THE MAGAZINE

Convergence: Merging Access Controls

By Peter Piazza

John has logged into his desktop computer using the correct authentication credentials and is busily copying files from the network. The problem is, however, that John is on a business trip and couldn't possibly be at his desk. So who is?

That situation could have been prevented if the physical and logical access control systems were working together, so that John – or someone pretending to be him – would not have had access to the network from a corporate desktop if he hadn't first badged in. Similarly, if John were logged on to the network remotely, no one could have come into the building pretending to be him – the system would have recognized that he was already remotely authenticated to the network and therefore couldn't possibly be at the door using his badge.

Imprivata's OneSign appliance helps accomplish this convergence of access control systems, says Geoff Hogan, senior vice president, business development and product management, at the Lexington, Massachusetts-based company. Hogan explains that traditionally it's been difficult for companies to correlate three events – physical access to a building, local access to a network from within the building, and someone trying to access that network remotely.

OneSign is a device that consolidates the various physical and logical identities so that a security manager can create what Hogan calls 'a converged policy.' For example, the ability to log onto the corporate network from inside the building is predicated on that user first having badged into the building. When violations occur, users can be locked out physically or logically, and administrators are notified (right now, notifications are via e-mail, but Imprivata is researching new notification interfaces).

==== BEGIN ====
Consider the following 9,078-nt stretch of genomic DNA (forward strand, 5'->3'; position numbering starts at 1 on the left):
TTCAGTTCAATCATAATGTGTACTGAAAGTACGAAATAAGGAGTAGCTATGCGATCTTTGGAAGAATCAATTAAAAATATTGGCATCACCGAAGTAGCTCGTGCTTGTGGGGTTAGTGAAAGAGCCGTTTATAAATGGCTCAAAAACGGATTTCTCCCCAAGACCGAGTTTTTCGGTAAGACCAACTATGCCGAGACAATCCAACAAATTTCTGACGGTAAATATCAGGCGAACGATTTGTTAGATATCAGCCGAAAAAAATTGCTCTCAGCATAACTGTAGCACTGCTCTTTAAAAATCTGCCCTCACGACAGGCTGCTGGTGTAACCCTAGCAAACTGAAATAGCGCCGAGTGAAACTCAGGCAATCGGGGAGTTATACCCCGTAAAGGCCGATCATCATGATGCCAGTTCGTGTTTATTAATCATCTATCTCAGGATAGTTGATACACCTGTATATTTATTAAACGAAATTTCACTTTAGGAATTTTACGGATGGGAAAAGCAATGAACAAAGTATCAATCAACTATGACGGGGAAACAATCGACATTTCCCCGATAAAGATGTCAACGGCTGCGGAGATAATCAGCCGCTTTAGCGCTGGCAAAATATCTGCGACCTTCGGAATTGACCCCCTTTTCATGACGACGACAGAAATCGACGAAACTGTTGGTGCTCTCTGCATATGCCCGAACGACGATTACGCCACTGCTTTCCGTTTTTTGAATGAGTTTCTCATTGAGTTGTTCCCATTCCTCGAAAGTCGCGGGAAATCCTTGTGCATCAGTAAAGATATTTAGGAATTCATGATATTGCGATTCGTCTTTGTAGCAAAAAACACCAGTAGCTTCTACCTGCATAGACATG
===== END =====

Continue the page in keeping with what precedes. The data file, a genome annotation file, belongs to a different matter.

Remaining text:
Consolidating user identities into one appliance has another benefit, Hogan says. When an employee leaves a company, his or her access badge is taken away so that physical access to a facility becomes impossible. "But on the IT side, identity persists in many places, such as in domain directories and human resource department databases," Hogan says. With OneSign in place, deactivating an ID card "will automatically lock people out of IT access. This is the real value of convergence," Hogan says. "You can use physical location as a determinant for whether or not they can get into the IT side of the business."

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